I was incredibly impressed by the skill, inventiveness, and passion of the young playwrights who contributed works for #ENOUGH. The winning plays are entertaining, insightful, and thought-provoking. Collectively, they provide proof that the future -- of our theatre and our nation -- is in good hands.
DAVID HENRY HWANG
Playwright & #ENOUGH panelist
From L-R: Adelaide Fisher (Ms. Martin's Malaise), Eislinn Gracen (Guns in Dragonland), Azya Lyons (Togetha), Debkanya Mitra (Malcolm), Olivia Ridley (Ghost Gun), Sarah Schecter (Hullabaloo), and Elizabeth Shannon (Loaded Language).
During a recess like any other, Lilah Gordon and her best friend/imaginary dragon, Toucan, set off on a special adventure to help Lilah earn dragon wings of her own. But things go awry when a mysterious noise from her nearby school compels the duo to embark on the biggest quest they have ever encountered.
Four individuals tell the story of Malcolm, a Black folk musician whose quest through the Eastern Seaboard to find himself was violently interrupted, painting an evocative picture of the connection shared among strangers through a single life.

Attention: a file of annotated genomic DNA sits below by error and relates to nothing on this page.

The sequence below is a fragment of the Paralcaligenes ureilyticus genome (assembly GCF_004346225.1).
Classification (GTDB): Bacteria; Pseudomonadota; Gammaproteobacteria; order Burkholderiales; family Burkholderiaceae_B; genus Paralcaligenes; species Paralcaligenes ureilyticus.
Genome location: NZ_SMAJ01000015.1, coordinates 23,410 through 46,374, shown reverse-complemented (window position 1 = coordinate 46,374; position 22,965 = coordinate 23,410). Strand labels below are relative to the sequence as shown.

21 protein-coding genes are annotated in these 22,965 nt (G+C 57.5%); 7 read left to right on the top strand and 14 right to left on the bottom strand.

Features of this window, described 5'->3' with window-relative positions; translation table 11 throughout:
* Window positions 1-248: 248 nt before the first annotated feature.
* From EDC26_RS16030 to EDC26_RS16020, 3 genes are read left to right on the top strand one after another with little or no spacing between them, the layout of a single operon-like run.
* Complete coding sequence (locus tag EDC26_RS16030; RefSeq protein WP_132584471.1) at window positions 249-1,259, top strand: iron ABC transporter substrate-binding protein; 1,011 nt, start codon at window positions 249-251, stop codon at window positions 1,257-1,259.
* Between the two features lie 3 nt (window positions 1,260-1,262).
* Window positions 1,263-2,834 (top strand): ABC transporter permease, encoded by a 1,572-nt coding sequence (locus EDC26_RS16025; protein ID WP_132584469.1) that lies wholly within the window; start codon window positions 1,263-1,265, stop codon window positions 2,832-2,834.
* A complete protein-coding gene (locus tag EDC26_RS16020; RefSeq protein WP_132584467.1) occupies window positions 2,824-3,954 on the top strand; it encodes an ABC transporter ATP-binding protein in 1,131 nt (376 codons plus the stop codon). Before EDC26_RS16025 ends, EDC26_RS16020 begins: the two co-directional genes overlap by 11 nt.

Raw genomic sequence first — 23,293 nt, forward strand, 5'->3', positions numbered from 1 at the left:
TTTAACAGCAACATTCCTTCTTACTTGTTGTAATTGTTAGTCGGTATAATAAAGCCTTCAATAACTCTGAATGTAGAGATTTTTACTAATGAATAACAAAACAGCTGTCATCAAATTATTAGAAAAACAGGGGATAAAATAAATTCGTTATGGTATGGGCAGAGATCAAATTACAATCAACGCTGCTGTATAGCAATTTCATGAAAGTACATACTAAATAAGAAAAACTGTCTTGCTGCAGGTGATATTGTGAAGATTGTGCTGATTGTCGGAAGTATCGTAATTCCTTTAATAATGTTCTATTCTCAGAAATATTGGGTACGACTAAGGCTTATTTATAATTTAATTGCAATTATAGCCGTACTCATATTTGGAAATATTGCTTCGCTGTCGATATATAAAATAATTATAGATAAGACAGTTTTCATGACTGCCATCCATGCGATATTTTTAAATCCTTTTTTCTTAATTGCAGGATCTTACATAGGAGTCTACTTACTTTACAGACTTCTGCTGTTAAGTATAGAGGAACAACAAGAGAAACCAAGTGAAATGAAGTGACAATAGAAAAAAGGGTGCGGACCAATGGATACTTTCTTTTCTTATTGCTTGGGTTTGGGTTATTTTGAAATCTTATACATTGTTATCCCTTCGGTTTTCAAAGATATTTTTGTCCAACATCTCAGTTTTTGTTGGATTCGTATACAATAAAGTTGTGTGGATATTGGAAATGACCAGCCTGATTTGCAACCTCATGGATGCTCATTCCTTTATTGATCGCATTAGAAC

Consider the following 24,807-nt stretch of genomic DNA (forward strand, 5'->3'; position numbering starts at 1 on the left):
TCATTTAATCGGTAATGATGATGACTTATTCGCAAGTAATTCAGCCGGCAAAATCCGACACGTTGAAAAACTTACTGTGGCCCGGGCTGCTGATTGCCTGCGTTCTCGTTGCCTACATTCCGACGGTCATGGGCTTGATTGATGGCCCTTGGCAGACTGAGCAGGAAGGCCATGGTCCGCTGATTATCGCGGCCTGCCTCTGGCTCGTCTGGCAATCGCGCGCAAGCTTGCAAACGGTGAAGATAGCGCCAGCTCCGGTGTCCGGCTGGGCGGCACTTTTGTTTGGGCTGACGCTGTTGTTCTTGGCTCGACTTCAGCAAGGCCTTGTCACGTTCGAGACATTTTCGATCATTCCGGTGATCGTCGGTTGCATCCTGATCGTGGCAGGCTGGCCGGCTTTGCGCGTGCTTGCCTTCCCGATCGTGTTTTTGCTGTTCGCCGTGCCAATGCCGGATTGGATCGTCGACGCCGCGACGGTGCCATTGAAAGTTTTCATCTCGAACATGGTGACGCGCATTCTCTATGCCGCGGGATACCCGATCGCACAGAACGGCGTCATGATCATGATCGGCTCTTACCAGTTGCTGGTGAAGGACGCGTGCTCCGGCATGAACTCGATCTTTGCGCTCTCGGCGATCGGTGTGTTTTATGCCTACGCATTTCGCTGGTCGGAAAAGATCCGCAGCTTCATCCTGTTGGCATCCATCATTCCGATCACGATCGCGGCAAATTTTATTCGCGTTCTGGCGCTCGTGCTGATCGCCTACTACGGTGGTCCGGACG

In this re-imagining of Buffalo Bill’s storytelling and P.T. Barnum’s grandeur, a ringleader explores the fusion of American myth and gun culture through four acts of an incredible spectacle - and a show gone terribly wrong.
Ms. Martin is an ordinary high school teacher, trying to deal with the everyday stress and worrying ‘what-ifs’ of 21st century teaching. But when her worst fears come true, and she is forced to make a difficult decision and an even more difficult confrontation, what will she do? And how will she move forward from it?
Propelled by the urgency of his own decay and desperate to be heard, BLACK BOY delivers his “villain’s monologue” - a parting speech typically delivered to a hero before their death - to his audience held at gunpoint.
DOWNLOAD OUR DISCUSSION GUIDE
This discussion guide will allow you to take a deep dive into each of our plays. It includes:
Research on the specific issues addressed in each play
Discussion questions geared toward each play
Suggestions on shaping your community dialogue
Tips on selecting a community action item
Resources for further exploration
Explore previous #ENOUGH winning plays and the teen playwrights who wrote them. Now available for licensing through Playscripts.
September 1 - November 1 2021
We're calling on writers in grades 6-12 to write short plays confronting the issue of gun violence.